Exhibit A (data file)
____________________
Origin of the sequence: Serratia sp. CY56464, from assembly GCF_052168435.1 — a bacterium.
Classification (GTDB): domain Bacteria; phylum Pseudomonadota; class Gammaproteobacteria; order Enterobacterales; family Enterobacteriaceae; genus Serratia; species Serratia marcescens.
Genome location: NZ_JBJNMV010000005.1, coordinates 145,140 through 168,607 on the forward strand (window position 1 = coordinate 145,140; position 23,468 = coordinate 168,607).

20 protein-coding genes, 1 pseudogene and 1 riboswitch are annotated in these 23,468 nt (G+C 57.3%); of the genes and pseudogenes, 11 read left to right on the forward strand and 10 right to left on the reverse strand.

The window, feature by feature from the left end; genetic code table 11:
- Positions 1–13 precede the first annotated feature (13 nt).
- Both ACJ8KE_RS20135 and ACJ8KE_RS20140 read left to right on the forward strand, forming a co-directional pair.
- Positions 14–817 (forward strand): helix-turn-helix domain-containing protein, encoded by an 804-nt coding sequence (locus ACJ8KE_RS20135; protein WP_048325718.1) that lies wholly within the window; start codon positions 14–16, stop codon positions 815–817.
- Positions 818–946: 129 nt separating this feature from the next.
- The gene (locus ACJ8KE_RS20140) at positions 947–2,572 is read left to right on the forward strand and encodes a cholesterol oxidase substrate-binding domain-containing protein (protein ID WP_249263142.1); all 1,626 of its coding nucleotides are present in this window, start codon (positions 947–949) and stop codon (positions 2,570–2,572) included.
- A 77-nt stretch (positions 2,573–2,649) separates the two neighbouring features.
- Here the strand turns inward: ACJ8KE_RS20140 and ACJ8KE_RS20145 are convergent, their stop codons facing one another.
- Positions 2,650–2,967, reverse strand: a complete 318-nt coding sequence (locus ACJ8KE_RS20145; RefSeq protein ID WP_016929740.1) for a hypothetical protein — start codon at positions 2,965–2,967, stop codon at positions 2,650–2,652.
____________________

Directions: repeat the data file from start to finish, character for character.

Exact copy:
Origin of the sequence: Serratia sp. CY56464, from assembly GCF_052168435.1 — a bacterium.
Classification (GTDB): domain Bacteria; phylum Pseudomonadota; class Gammaproteobacteria; order Enterobacterales; family Enterobacteriaceae; genus Serratia; species Serratia marcescens.
Genome location: NZ_JBJNMV010000005.1, coordinates 145,140 through 168,607 on the forward strand (window position 1 = coordinate 145,140; position 23,468 = coordinate 168,607).

20 protein-coding genes, 1 pseudogene and 1 riboswitch are annotated in these 23,468 nt (G+C 57.3%); of the genes and pseudogenes, 11 read left to right on the forward strand and 10 right to left on the reverse strand.

The window, feature by feature from the left end; genetic code table 11:
- Positions 1–13 precede the first annotated feature (13 nt).
- Both ACJ8KE_RS20135 and ACJ8KE_RS20140 read left to right on the forward strand, forming a co-directional pair.
- Positions 14–817 (forward strand): helix-turn-helix domain-containing protein, encoded by an 804-nt coding sequence (locus ACJ8KE_RS20135; protein WP_048325718.1) that lies wholly within the window; start codon positions 14–16, stop codon positions 815–817.
- Positions 818–946: 129 nt separating this feature from the next.
- The gene (locus ACJ8KE_RS20140) at positions 947–2,572 is read left to right on the forward strand and encodes a cholesterol oxidase substrate-binding domain-containing protein (protein ID WP_249263142.1); all 1,626 of its coding nucleotides are present in this window, start codon (positions 947–949) and stop codon (positions 2,570–2,572) included.
- A 77-nt stretch (positions 2,573–2,649) separates the two neighbouring features.
- Here the strand turns inward: ACJ8KE_RS20140 and ACJ8KE_RS20145 are convergent, their stop codons facing one another.
- Positions 2,650–2,967, reverse strand: a complete 318-nt coding sequence (locus ACJ8KE_RS20145; RefSeq protein ID WP_016929740.1) for a hypothetical protein — start codon at positions 2,965–2,967, stop codon at positions 2,650–2,652.